Big Potential in Little Rock
You can be forgiven for thinking that angel investing is a coastal phenomenon. As we’ve observed, the Bay Area still receives as much as 40 percent of the country’s venture capital, with Boston, New York, Los Angeles, San Diego and Seattle collectively receiving around another 34 percent. So where does this leave the rest of the country? Have politicians been wrong in touting small town “Main Street” as the beating heart of America’s economy?
Not so, argues Jordan Carlisle, Director of Entrepreneurship and Innovation at the Little Rock Regional Chamber of Commerce in Arkansas. On the contrary, the charms of a smaller, tight-knit market may offer an alternative to a tech investment sector that has become both larger and more impersonal. If any city is well positioned to combine the community of heartland America with the economic vitality of entrepreneurship, it’s Little Rock.
Though commonly overlooked, Little Rock is accustomed to punching far above its weight. It is where Wal-Mart found some of its first investors and it is home to Acxiom, a marketing tech firm that Carlisle and others call, “the largest company you’ve never heard of.” Combined with telecom company Alltel prior to its final acquisition in 2013, Acxiom was a powerful nucleus for tech expertise and networks around Little Rock. It was not until recently, however, that talent from these giants began to truly spur entrepreneurship.
“Our attitude has substantively changed in the last few years,” Carlisle explains, “The mindset used to be that innovation happened on the coast, that we were lucky to have manufacturing.” Today, things are far different, with more resources for entrepreneurs and a truly magnificent urban revitalization. Some such resources include the ARK Challenge, an accelerator that was established in 2011 that’s now a major catalyst in Little Rock, as well as the Venture Center, an entrepreneurial membership organization formed in 2014, which Carlisle helps lead.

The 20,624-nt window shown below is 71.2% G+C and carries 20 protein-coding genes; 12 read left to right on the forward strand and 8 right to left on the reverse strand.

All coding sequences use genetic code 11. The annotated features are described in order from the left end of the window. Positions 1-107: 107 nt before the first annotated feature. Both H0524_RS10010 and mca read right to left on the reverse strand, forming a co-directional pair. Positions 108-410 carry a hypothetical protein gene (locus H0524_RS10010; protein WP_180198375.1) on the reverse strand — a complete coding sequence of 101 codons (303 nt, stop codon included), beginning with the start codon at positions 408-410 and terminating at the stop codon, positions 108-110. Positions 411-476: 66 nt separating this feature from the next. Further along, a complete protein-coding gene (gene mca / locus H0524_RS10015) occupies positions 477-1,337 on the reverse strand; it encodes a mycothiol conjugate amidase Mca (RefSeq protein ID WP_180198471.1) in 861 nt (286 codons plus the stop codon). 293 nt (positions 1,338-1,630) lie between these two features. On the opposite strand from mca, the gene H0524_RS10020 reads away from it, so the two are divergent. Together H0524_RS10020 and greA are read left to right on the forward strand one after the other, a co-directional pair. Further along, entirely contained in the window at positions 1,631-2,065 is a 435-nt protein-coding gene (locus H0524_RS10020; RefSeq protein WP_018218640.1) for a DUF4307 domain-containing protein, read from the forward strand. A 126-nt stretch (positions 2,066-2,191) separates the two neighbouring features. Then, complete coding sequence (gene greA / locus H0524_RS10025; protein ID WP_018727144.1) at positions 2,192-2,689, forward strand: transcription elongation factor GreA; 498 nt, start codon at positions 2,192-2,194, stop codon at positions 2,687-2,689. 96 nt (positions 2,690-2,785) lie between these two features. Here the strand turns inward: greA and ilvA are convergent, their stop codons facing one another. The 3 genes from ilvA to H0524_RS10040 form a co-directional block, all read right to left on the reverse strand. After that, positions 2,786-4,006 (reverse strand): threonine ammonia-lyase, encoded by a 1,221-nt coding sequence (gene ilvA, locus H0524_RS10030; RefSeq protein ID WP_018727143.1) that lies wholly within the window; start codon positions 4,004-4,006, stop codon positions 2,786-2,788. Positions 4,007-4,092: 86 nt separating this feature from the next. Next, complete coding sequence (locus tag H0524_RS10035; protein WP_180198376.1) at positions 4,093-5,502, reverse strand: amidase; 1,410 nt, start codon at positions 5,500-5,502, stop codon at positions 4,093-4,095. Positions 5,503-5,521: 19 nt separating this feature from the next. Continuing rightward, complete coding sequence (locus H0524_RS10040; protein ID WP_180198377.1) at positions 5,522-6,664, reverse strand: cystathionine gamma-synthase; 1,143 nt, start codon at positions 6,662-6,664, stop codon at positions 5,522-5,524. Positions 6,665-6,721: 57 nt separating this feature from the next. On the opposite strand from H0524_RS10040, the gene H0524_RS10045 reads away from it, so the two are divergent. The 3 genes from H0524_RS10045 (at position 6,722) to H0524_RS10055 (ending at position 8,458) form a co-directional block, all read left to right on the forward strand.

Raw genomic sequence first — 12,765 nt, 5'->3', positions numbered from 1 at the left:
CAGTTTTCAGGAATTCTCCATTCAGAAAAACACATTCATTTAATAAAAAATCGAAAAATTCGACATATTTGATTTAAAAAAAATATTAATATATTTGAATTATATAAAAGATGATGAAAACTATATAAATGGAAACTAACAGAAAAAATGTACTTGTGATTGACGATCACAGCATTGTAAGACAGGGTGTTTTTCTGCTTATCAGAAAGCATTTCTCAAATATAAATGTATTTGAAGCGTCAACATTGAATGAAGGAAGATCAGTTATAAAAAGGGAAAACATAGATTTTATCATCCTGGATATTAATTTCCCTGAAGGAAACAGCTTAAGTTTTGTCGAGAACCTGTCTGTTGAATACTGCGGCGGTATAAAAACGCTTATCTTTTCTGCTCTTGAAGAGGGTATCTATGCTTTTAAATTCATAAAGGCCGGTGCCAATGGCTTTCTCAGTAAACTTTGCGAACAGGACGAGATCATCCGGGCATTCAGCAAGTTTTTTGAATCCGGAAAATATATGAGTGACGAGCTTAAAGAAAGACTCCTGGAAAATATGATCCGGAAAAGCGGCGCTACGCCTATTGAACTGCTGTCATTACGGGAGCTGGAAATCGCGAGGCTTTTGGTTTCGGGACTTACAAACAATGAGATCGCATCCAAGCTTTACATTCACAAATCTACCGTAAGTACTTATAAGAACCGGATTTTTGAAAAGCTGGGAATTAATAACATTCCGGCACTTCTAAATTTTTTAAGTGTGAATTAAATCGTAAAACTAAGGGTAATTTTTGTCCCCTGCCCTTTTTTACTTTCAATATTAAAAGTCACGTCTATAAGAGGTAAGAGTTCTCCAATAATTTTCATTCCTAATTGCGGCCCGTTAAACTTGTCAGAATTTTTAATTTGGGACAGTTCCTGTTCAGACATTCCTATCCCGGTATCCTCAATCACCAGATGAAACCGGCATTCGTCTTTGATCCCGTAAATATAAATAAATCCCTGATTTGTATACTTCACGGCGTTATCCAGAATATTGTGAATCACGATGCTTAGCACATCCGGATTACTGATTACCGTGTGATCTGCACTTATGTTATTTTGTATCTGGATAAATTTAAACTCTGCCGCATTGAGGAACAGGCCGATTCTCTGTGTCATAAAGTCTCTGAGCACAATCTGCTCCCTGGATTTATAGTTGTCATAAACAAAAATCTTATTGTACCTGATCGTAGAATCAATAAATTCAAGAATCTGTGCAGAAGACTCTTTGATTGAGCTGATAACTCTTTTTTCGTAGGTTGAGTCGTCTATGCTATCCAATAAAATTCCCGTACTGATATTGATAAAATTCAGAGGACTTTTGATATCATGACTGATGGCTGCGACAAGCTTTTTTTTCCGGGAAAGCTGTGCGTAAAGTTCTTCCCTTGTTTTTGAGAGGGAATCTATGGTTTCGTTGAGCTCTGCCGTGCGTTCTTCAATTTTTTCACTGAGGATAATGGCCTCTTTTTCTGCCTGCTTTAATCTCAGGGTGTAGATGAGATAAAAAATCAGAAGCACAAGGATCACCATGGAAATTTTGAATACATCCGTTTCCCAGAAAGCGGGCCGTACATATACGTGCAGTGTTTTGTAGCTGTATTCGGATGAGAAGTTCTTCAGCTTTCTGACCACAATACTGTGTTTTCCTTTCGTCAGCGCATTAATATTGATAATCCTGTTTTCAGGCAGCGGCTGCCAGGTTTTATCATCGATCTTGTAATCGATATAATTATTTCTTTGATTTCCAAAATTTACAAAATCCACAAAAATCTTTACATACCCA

“Before, we asked, ‘should I move out of Arkansas?’ Now I feel that there’s a collective of great talent saying ‘let’s stay here’.” This change in attitude has led to a considerable gain in entrepreneurial momentum, spurred by the rapid beautification of downtown Little Rock, specifically the construction of the Clinton Presidential Center. Carlisle notes that, “for folks who have lived here and started out at Alltel or Acxiom when you couldn’t walk around downtown, the change has been incredible.”
Still, several challenges remain for aspiring founders in Little Rock. Despite a strong tradition of running small businesses and bootstrapping, entrepreneurs still need the networks and expertise that seasoned investors can bring. “If there are folks who are leaving Acxiom or Alltel and they have systems experience, they’ll still need help on how to develop the actual technology, which requires connections to engineering talent outside Arkansas,” Carlisle elaborates. Little Rock is overlooked, and thus lacks the resources, both financial and human, that are available in larger cities. Entrepreneurs can bridge this gap with expertise, networking and guidance, but doing so requires a more concerted effort than in Silicon Valley or New York, where entrepreneurship is more deeply rooted.
For angels who are willing to play the roles of “sounding board, mentor and network,” the potential for a big win is high indeed. In addition to a longstanding finance industry on the cusp of overcoming the uncertainty of tech investment, Little Rock is also renowned for its health care, meaning tech entrepreneurship in that sector is an area to watch. Clearly, the transformation of Little Rock into a unique tech hub will clearly continue well into the future, with plans for the Technology Park and Creative Corridor scheduled to break ground next year. Their location? Where else but Main Street?